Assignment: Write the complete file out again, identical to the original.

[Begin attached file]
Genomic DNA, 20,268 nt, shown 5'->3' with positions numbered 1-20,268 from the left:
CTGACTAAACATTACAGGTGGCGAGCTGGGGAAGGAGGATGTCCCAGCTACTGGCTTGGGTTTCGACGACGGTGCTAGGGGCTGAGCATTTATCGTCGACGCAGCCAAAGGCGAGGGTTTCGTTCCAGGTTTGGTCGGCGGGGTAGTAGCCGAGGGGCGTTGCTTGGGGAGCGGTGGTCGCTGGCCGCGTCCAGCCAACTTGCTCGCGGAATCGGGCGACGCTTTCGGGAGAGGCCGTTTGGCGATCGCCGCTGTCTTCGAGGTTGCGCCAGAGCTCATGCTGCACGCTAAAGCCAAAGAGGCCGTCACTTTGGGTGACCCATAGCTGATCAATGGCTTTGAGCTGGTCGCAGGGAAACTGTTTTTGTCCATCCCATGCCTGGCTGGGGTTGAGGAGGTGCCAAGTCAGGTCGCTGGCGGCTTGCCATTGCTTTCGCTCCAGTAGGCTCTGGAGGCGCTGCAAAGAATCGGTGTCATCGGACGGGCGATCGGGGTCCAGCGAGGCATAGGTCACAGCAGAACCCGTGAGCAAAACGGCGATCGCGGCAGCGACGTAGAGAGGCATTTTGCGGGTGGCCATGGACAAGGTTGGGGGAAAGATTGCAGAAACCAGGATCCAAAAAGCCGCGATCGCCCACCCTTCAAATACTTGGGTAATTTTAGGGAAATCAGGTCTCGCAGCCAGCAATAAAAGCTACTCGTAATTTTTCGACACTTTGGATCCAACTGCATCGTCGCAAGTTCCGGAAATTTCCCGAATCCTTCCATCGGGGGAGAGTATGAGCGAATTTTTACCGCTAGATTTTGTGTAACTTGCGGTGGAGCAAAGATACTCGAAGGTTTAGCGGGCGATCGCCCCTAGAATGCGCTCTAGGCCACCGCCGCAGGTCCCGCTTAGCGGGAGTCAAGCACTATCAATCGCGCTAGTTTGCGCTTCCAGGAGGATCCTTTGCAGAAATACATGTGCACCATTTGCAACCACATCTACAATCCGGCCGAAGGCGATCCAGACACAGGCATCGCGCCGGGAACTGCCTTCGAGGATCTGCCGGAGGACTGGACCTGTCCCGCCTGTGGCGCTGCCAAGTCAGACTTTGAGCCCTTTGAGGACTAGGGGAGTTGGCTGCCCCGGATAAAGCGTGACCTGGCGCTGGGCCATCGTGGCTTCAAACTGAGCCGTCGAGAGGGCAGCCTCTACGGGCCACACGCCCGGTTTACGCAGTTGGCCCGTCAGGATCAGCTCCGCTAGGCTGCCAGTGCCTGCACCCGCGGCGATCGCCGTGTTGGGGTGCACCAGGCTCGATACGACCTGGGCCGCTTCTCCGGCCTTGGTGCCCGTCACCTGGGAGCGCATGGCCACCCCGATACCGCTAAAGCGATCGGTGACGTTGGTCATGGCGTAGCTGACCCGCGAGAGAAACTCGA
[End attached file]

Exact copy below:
Genomic DNA, 20,268 nt, shown 5'->3' with positions numbered 1-20,268 from the left:
CTGACTAAACATTACAGGTGGCGAGCTGGGGAAGGAGGATGTCCCAGCTACTGGCTTGGGTTTCGACGACGGTGCTAGGGGCTGAGCATTTATCGTCGACGCAGCCAAAGGCGAGGGTTTCGTTCCAGGTTTGGTCGGCGGGGTAGTAGCCGAGGGGCGTTGCTTGGGGAGCGGTGGTCGCTGGCCGCGTCCAGCCAACTTGCTCGCGGAATCGGGCGACGCTTTCGGGAGAGGCCGTTTGGCGATCGCCGCTGTCTTCGAGGTTGCGCCAGAGCTCATGCTGCACGCTAAAGCCAAAGAGGCCGTCACTTTGGGTGACCCATAGCTGATCAATGGCTTTGAGCTGGTCGCAGGGAAACTGTTTTTGTCCATCCCATGCCTGGCTGGGGTTGAGGAGGTGCCAAGTCAGGTCGCTGGCGGCTTGCCATTGCTTTCGCTCCAGTAGGCTCTGGAGGCGCTGCAAAGAATCGGTGTCATCGGACGGGCGATCGGGGTCCAGCGAGGCATAGGTCACAGCAGAACCCGTGAGCAAAACGGCGATCGCGGCAGCGACGTAGAGAGGCATTTTGCGGGTGGCCATGGACAAGGTTGGGGGAAAGATTGCAGAAACCAGGATCCAAAAAGCCGCGATCGCCCACCCTTCAAATACTTGGGTAATTTTAGGGAAATCAGGTCTCGCAGCCAGCAATAAAAGCTACTCGTAATTTTTCGACACTTTGGATCCAACTGCATCGTCGCAAGTTCCGGAAATTTCCCGAATCCTTCCATCGGGGGAGAGTATGAGCGAATTTTTACCGCTAGATTTTGTGTAACTTGCGGTGGAGCAAAGATACTCGAAGGTTTAGCGGGCGATCGCCCCTAGAATGCGCTCTAGGCCACCGCCGCAGGTCCCGCTTAGCGGGAGTCAAGCACTATCAATCGCGCTAGTTTGCGCTTCCAGGAGGATCCTTTGCAGAAATACATGTGCACCATTTGCAACCACATCTACAATCCGGCCGAAGGCGATCCAGACACAGGCATCGCGCCGGGAACTGCCTTCGAGGATCTGCCGGAGGACTGGACCTGTCCCGCCTGTGGCGCTGCCAAGTCAGACTTTGAGCCCTTTGAGGACTAGGGGAGTTGGCTGCCCCGGATAAAGCGTGACCTGGCGCTGGGCCATCGTGGCTTCAAACTGAGCCGTCGAGAGGGCAGCCTCTACGGGCCACACGCCCGGTTTACGCAGTTGGCCCGTCAGGATCAGCTCCGCTAGGCTGCCAGTGCCTGCACCCGCGGCGATCGCCGTGTTGGGGTGCACCAGGCTCGATACGACCTGGGCCGCTTCTCCGGCCTTGGTGCCCGTCACCTGGGAGCGCATGGCCACCCCGATACCGCTAAAGCGATCGGTGACGTTGGTCATGGCGTAGCTGACCCGCGAGAGAAACTCGA